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A bleak outlook for tenants with rising rentals

Michael Yardney and Dr Andrew Wilson discuss the property market implications for tenants.

Video transcript

MICHAEL YARDNEY: It's tough for tenants out there. There's a shortage of rental properties available, both houses and apartments, with intense competition for the limited supply. And that's driving up rentals around Australia. And there's no relief in sight. According to Dr. Andrew Wilson's My Housing Market, the already low vacancy rate continues to fall over May, driving rents even higher. So that's the topic of today's "Property Insider" chat for Yahoo Finance Hi, Andrew

ANDREW WILSON: Yeah. No, no positive news for tenants over May, Michael. Vacancy rates continue to tighten. Rents continue to rise. And rise is probably a moderate word. They're skyrocketing at the moment. It is a very tough market for tenants, even those submarkets, the Melbourne CBD unit market and some of those inner-suburban Sydney unit markets. Vacancy rates are falling quite sharply there now. And available properties are being soaked up quite quickly.

And we're also seeing rents rising in those areas for units. And, of course, they are coming from a lower base. But nonetheless they're the only-- or were the only bright spots for tenants looking for more supply than demand. But now that's even starting to reveal a complete market where we certainly have a shortage of rental properties and really no sign in sight that we'll see any relief to a shortage of rental properties and higher rents. So good news for landlords, not so good news for tenants, Michael.

MICHAEL YARDNEY: It's really related to supply and demand. And with vacancy rates so low, rents are going up. The demand is increasing because the borders are open. The airports are busier. Students are back. Expats are returning. People are coming to Australia.

Now, normally, the demand would also be filled by lots of new apartments. But from what I'm hearing, a lot of the new apartment towers that were on the drawing board aren't going ahead related to higher building costs, difficulties getting builders, uncertainty about completions, Andrew.

ANDREW WILSON: Yeah, well, everywhere you look, Michael, it's a story of too much demand and not enough supply. And going forward there's really no potential to ease that imbalance. We've got borders open again. That means migrants. That means international students. Of course, international students are particular drivers of demand in inner-city apartment markets.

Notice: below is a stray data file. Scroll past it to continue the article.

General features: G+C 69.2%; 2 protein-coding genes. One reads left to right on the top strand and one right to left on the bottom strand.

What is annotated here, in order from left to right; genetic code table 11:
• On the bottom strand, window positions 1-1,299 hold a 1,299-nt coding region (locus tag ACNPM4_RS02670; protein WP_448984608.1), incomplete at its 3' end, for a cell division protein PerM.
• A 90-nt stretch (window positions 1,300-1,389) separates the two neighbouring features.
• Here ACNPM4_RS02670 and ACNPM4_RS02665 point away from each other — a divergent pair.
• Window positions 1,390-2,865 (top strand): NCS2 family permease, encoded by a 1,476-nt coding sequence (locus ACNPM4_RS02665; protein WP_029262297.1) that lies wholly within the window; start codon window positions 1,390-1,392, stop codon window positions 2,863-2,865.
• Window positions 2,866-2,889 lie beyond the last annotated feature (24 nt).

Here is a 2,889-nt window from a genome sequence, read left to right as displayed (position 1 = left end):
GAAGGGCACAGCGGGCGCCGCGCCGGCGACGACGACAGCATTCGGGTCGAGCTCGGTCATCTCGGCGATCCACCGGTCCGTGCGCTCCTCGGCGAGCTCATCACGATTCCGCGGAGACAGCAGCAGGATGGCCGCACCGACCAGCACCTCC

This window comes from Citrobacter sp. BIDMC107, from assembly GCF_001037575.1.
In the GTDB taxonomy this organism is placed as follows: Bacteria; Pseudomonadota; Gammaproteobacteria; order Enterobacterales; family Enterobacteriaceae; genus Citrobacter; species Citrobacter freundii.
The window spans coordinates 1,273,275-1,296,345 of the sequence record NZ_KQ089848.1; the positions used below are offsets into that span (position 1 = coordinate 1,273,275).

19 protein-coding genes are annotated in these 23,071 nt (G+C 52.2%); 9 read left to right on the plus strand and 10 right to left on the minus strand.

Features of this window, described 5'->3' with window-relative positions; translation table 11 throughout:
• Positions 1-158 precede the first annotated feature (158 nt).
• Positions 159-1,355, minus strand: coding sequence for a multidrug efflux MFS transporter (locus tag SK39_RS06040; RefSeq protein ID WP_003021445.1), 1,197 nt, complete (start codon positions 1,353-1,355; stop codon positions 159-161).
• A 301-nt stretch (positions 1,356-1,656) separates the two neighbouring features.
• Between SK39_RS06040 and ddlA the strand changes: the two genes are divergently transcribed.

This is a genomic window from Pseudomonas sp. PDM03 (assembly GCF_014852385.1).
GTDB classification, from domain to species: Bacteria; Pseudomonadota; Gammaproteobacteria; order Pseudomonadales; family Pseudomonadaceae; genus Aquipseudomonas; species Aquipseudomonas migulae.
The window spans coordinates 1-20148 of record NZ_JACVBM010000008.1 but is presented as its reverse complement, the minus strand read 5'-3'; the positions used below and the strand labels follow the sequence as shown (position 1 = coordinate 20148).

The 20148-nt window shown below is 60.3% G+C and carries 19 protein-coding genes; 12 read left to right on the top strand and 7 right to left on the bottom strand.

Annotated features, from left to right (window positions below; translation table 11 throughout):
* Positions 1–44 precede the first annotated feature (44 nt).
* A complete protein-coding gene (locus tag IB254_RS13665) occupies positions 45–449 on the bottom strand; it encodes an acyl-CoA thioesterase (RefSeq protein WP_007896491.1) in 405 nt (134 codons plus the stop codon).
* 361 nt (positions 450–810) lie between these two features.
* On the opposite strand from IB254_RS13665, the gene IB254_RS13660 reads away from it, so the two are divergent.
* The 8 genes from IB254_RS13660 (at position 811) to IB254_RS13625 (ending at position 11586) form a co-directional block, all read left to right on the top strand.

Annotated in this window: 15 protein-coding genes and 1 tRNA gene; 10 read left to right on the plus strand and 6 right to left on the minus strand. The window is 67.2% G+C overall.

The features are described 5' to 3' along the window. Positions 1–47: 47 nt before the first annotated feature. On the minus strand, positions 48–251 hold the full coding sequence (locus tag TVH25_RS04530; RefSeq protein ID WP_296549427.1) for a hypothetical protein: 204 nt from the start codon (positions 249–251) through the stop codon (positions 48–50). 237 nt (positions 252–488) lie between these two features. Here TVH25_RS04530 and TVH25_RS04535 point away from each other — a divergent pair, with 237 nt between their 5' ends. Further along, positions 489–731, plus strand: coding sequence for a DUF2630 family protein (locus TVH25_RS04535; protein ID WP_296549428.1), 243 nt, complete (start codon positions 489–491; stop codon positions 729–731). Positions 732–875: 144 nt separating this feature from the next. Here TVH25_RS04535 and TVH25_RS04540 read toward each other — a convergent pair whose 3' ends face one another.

We still have very low building levels. Apartment approvals are down by nearly 50% compared to four or five years ago. Part of that overreach in terms of supply through COVID in the inner-city apartment markets was because the Airbnb landlords were shifting to permanence. Now, Airbnb is now back into holiday accommodation generally because there is significant demand there.

It's getting a lot tougher to get an Airbnb property in Melbourne and Sydney. And of course, those rents are rising as well, reflecting, again, open borders and higher demand. And as you said, Michael, that will only increase. So that means that what was available as permanent that were Airbnb has now gone back to Airbnb, which means even fewer choices for tenants. And it is almost a perfect storm of demand over supply not just now, but into the future.

MICHAEL YARDNEY: There's no short-term solutions, as far as I can see. And because cost of living's going up, because it's harder to save a deposit, or because house prices have gone up as well, you can see that a lot of first-home buyers are not going to be able to get into the market like they were hoping to. We've brought forward a bit of first-home buyer demand with those grants over the COVID period. I guess that means there's going to be more tenants looking for accommodation not moving into the first-home buyer market.

ANDREW WILSON: Yeah, that's right, Michael. And I think the other point is also about affordable choices. And as vacancy rates for houses are at near record lows, factors of COVID work from home has driven that to some degree, perhaps a little overstated but nonetheless with those very high rents for houses, particularly in Melbourne and Sydney, tenants will be looking for more affordable choices. And that means apartments, you know.

And it is all part of that irresistible drive to apartment living, particularly in Sydney, but also in the other major capitals of Melbourne and Brisbane. So as I said, it's quite a bleak outlook for tenants. And they should expect, unfortunately, to be paying more and more for rent. And in an environment where inflation is that 20- 30-year highs, that's just another burden to carry.

MICHAEL YARDNEY: Look forward to catching up with you again next week and seeing what other news we have.

ANDREW WILSON: Yes, thank you, Michael.

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